22     normally have big photocopying machines because they use them for plans

23     and that might be where you could find assistance, but I'm glad that this

24     was possible.  Thank you.

25             JUDGE ANTONETTI: [Interpretation] Witness -- one moment.  I have

Page 30527

 1     a question for the witness.

 2             At some point in time, you were in charge of the justice area.

 3     We have this document in front of us; and as was pointed out by counsel

 4     just now, we can see that this entire case was recorded in the office of

 5     the prosecutor.  And for those like me who know how justice works, how

 6     the judiciary works, we can see that this entire case is recorded in this

 7     type of registry or register.

 8             The prosecutor, whomever he may be, when he or she receives a

 9     case from the police, were they obliged to record everything in a

10     register, mentioning every step of the proceedings including the final

11     decision?

12             THE WITNESS: [Interpretation] That is correct.  Once a criminal

13     report is received, that is to say, when a prosecutor receives it from

14     the police, he is duty-bound to record the criminal report in his own

15     records.  As the colleague already mentioned, it has to do with

16     prosecution registers that are of large format.  That is what they looked

17     like.  It is true that this is a standard form that was used in the

18     former Yugoslavia as well.  This is not a new form at all and the format,

19     too, is standard, like the ones that existed before the war.

20             And the prosecutor's office kept the file once they received it

21     from the police or from the citizen concerned or from authorised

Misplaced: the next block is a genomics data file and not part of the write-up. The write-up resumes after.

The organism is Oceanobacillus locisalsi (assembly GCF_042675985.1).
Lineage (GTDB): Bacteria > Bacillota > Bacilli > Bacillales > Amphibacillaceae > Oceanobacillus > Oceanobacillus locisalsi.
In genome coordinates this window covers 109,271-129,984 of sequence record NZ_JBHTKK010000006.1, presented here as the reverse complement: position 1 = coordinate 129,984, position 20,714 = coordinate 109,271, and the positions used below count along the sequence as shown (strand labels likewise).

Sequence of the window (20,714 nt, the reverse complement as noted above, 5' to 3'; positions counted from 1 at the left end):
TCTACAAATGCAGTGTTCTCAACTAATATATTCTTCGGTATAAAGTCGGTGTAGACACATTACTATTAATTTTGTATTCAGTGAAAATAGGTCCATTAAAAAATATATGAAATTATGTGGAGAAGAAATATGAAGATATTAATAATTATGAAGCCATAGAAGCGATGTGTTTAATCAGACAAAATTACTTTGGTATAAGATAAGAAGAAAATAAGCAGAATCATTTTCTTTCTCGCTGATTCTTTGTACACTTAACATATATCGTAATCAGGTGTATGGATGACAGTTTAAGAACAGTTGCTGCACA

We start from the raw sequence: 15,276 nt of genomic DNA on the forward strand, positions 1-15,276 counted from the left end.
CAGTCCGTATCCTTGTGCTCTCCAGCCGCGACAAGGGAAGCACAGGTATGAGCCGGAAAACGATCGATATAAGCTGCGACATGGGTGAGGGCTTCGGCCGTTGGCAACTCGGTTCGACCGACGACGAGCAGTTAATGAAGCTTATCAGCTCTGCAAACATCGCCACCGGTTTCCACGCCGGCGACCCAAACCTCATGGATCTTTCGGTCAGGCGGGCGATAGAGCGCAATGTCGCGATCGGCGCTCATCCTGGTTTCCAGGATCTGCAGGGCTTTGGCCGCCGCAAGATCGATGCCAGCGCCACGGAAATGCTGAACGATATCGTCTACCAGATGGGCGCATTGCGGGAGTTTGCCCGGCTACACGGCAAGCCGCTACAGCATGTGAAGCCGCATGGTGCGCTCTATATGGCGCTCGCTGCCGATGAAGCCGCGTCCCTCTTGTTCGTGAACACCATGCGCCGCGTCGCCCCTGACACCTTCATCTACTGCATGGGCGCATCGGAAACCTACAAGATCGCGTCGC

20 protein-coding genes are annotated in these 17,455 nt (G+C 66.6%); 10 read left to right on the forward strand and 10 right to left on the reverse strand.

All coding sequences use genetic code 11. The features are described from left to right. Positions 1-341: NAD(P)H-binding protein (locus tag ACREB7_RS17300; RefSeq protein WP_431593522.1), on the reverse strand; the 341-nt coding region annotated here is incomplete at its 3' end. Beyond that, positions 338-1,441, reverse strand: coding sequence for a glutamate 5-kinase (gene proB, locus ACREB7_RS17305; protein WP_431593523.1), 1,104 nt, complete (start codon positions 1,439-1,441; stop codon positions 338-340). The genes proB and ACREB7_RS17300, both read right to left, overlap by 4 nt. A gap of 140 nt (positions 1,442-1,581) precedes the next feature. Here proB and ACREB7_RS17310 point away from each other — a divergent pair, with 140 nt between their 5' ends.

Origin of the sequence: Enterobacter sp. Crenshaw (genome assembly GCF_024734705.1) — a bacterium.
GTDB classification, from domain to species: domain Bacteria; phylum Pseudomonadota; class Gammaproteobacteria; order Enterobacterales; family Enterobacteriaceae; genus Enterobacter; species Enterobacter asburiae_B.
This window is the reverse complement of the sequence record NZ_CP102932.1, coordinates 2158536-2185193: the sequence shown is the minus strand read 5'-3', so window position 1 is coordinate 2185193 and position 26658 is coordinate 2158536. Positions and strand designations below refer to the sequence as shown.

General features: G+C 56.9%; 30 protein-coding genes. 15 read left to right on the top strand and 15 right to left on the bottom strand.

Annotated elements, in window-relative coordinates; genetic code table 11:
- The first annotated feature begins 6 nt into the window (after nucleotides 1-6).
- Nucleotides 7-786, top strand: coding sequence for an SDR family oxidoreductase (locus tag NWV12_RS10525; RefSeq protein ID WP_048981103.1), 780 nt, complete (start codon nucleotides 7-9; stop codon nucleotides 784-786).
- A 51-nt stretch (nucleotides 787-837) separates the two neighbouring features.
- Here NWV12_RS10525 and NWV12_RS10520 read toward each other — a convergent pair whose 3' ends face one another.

22     officials.  And then, as we can see here, from beginning to end, they're

23     going to keep it in their own register.

24             The court also keeps it in its own register once they receive it,

25     and then they keep it up until the end.  As you know, it can go from

Page 30528

 1     first instance to second instance even to third-instance courts, and then

 2     it receives different designation numbers from each and every one of the

 3     courts involved and in connection with the legal remedies that were

 4     involved in terms of the decisions of the lower courts.

 5             You see here that the file was recorded by the prosecutor's

 6     office and it's one and the same file.  It's obvious here from the

 7     numbers, designators, as well as the names of the accused persons and the

 8     name of the injured party.  It is one and the same file or case.

 9             MS. TOMASEGOVIC TOMIC: [Interpretation] Could we call up in

10     e-court 5D 04245.

11        Q.   While we're waiting to see it on our screens - here it is - yet

12     again this is a special report of the Capljina police station sent to the

13     senior public prosecutor's office.  Again, we see the KT 74/93 number, as

14     it was received in the prosecutor's office.  We see from the

15     document - we can have a look - that the crime involved is aggravated

16     theft from Article 148 and the suspect is Andrej Zovko.  It says that

17     he's an ethnic Croat, a national of the Republic of Bosnia and

18     Herzegovina.  And Adem Fazlagic is the injured party.

19             Sir, can we agree yet again on the basis of the names that the

20     accused person is an ethnic Croat and the injured party an ethnic

21     Bosniak?

22        A.   This special report itself says that the -- a person charged is

23     an ethnic Croat and the injured party is an ethnic Bosniak.  We can see

24     it by the names.

25        Q.   One more thing in relation to this that is of interest.

Page 30529

 1             MS. TOMASEGOVIC TOMIC: [Interpretation] Could we please have a